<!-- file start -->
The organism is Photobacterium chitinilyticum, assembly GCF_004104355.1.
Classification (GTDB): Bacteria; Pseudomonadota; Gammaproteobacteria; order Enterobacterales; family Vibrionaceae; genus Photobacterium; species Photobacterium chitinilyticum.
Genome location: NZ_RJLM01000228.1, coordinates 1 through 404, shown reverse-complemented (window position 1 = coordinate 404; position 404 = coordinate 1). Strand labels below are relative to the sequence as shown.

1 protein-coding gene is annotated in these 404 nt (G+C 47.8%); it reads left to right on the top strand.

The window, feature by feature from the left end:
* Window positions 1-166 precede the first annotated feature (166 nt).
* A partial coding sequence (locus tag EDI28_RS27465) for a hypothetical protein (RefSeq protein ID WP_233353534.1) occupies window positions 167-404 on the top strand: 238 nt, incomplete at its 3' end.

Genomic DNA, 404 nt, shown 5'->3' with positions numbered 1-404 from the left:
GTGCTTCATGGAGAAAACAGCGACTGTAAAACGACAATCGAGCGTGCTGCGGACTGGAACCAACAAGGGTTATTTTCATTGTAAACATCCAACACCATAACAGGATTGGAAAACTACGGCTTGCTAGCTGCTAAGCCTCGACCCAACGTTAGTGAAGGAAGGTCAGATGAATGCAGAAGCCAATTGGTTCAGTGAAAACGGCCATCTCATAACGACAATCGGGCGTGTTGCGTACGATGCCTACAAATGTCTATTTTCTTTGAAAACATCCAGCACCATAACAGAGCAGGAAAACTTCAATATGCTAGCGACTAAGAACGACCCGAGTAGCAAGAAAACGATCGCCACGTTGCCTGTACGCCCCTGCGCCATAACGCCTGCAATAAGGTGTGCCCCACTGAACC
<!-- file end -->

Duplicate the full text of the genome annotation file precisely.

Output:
The organism is Photobacterium chitinilyticum, assembly GCF_004104355.1.
Classification (GTDB): Bacteria; Pseudomonadota; Gammaproteobacteria; order Enterobacterales; family Vibrionaceae; genus Photobacterium; species Photobacterium chitinilyticum.
Genome location: NZ_RJLM01000228.1, coordinates 1 through 404, shown reverse-complemented (window position 1 = coordinate 404; position 404 = coordinate 1). Strand labels below are relative to the sequence as shown.

1 protein-coding gene is annotated in these 404 nt (G+C 47.8%); it reads left to right on the top strand.

The window, feature by feature from the left end:
* Window positions 1-166 precede the first annotated feature (166 nt).
* A partial coding sequence (locus tag EDI28_RS27465) for a hypothetical protein (RefSeq protein ID WP_233353534.1) occupies window positions 167-404 on the top strand: 238 nt, incomplete at its 3' end.

Genomic DNA, 404 nt, shown 5'->3' with positions numbered 1-404 from the left:
GTGCTTCATGGAGAAAACAGCGACTGTAAAACGACAATCGAGCGTGCTGCGGACTGGAACCAACAAGGGTTATTTTCATTGTAAACATCCAACACCATAACAGGATTGGAAAACTACGGCTTGCTAGCTGCTAAGCCTCGACCCAACGTTAGTGAAGGAAGGTCAGATGAATGCAGAAGCCAATTGGTTCAGTGAAAACGGCCATCTCATAACGACAATCGGGCGTGTTGCGTACGATGCCTACAAATGTCTATTTTCTTTGAAAACATCCAGCACCATAACAGAGCAGGAAAACTTCAATATGCTAGCGACTAAGAACGACCCGAGTAGCAAGAAAACGATCGCCACGTTGCCTGTACGCCCCTGCGCCATAACGCCTGCAATAAGGTGTGCCCCACTGAACC